Tick Removal, Tick Bite Assessment, and Treatment

June 2020 Update: COVID-19 and Lyme Disease Symptoms

Ticks are associated with warm spring and summer days; however, ticks are active year-round, even in the Northeast. And, they can carry a range of diseases that are harmful to humans.

This summer, the global COVID-19 pandemic presents a new set of challenges for diagnosing Lyme disease and other tick-borne illnesses since they share many of the same symptoms, including fever, body aches, headaches, chills and general malaise.

There are some key distinguishing characteristics that can help distinguish between COVID-19 and Lyme disease or other tick-borne illnesses. Early Lyme disease, which is caused by the bite of an infected black-legged tick, is commonly associated with the classic “bulls-eye rash”. If this rash is present, it can help to diagnose Lyme disease, but not everyone gets the rash, and oftentimes the rash goes unnoticed.

Additionally, while COVID-19 typically causes symptoms associated with the respiratory system, such as coughing and shortness of breath, Lyme disease and other tick borne illnesses are not associated with these symptoms.

Awareness is a key component of preventing and treating tick-borne illnesses and COVID-19 this summer. Wearing long sleeves and long pants, using an EPA-registered repellent when outside, and always checking yourself and your children thoroughly for ticks when coming inside is the best way to prevent Lyme disease.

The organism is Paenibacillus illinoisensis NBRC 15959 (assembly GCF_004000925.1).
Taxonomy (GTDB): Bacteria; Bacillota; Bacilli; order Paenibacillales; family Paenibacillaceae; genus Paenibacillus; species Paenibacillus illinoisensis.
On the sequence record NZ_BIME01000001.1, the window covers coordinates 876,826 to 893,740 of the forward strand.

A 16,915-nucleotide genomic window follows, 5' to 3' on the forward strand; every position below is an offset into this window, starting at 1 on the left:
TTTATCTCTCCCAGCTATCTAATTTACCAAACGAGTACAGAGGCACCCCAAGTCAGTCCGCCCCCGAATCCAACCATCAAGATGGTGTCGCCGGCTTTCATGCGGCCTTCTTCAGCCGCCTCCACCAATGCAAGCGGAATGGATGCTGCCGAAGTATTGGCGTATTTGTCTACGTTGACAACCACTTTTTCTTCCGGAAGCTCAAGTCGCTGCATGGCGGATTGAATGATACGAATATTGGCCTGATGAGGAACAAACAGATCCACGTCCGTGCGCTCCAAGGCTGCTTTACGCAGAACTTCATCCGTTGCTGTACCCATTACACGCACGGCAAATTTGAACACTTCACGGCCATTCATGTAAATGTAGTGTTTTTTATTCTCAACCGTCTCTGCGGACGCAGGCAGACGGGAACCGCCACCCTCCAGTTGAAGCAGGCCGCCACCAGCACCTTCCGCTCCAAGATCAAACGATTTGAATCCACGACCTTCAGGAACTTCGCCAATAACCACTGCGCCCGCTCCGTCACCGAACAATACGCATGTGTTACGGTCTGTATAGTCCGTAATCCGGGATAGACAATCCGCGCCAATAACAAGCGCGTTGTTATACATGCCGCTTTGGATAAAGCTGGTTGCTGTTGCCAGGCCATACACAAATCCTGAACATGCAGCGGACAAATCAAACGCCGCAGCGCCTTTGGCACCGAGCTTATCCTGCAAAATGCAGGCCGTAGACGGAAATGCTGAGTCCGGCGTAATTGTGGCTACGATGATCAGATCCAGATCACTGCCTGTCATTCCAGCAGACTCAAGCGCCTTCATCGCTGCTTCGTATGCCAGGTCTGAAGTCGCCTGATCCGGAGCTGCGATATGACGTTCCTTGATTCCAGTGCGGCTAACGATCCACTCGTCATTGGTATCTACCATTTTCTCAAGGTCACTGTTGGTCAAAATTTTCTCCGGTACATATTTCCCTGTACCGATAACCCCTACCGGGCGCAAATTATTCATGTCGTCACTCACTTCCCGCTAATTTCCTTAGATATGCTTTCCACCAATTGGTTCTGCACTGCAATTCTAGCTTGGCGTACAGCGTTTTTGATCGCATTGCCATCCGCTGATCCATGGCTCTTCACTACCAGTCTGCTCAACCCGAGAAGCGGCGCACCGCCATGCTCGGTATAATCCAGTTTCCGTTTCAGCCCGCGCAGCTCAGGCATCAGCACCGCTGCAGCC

Lyme Disease and Tick-borne Illnesses

If you are bitten by a tick, removing the tick within 24-hours will greatly reduce your risk of getting Lyme disease. Therefore, performing daily tick checks is important so a tick can be removed before it transmits Lyme disease.

Ticks are carriers of the bacterium that causes Lyme disease, Borrelia burgdorferi. Lyme disease is passed to a human from the bite of an infected black-legged tick. Typically no larger than a small seed, these ticks tend to climb plants and grass, where they wait for a host. Once an animal or human passes by, the tick affixes itself to the host, so it can draw blood for nourishment. As it does, an infected tick may then transmit Borrelia burgdorferi into the host’s bloodstream.

In addition to Lyme disease, ticks have the potential to transmit other illnesses as well, including Ehrlichiosis, Babesiosis, Rocky Mountain Spotted Fever, and a rare but dangerous pathogen dubbed the Powassan (POW) virus. These illnesses often present with similar symptoms including fever, fatigue, headache, nausea, and vomiting and require medical attention.

You can reduce your risk of being bitten by a tick and being exposed to a tick-borne illness by:

  • Using insect repellent
  • Wearing long sleeves
  • Wearing long pants tucked into socks when walking through wooded areas

Lyme Disease Symptoms

Lyme disease causes several telltale symptoms, including:

  • Rash
  • Fever
  • Headache
  • Fatigue
  • Joint pain

Tick Bite Evaluation and Preventative Treatment

If you’ve been bitten by a tick or suspect you’ve been bitten by a tick, it is important to visit your doctor or PhysicianOne Urgent Care as soon as possible for evaluation and treatment. PhysicianOne Urgent Care offers tick removal, tick bite or rash assessment, and preventative treatment.

With convenient hours and several center locations, PhysicianOne Urgent Care is the perfect option if you’ve been bitten by or suspect you’ve been bitten by a tick.


If you’re experiencing a life-threatening emergency, call 911 immediately or go to your local emergency room.

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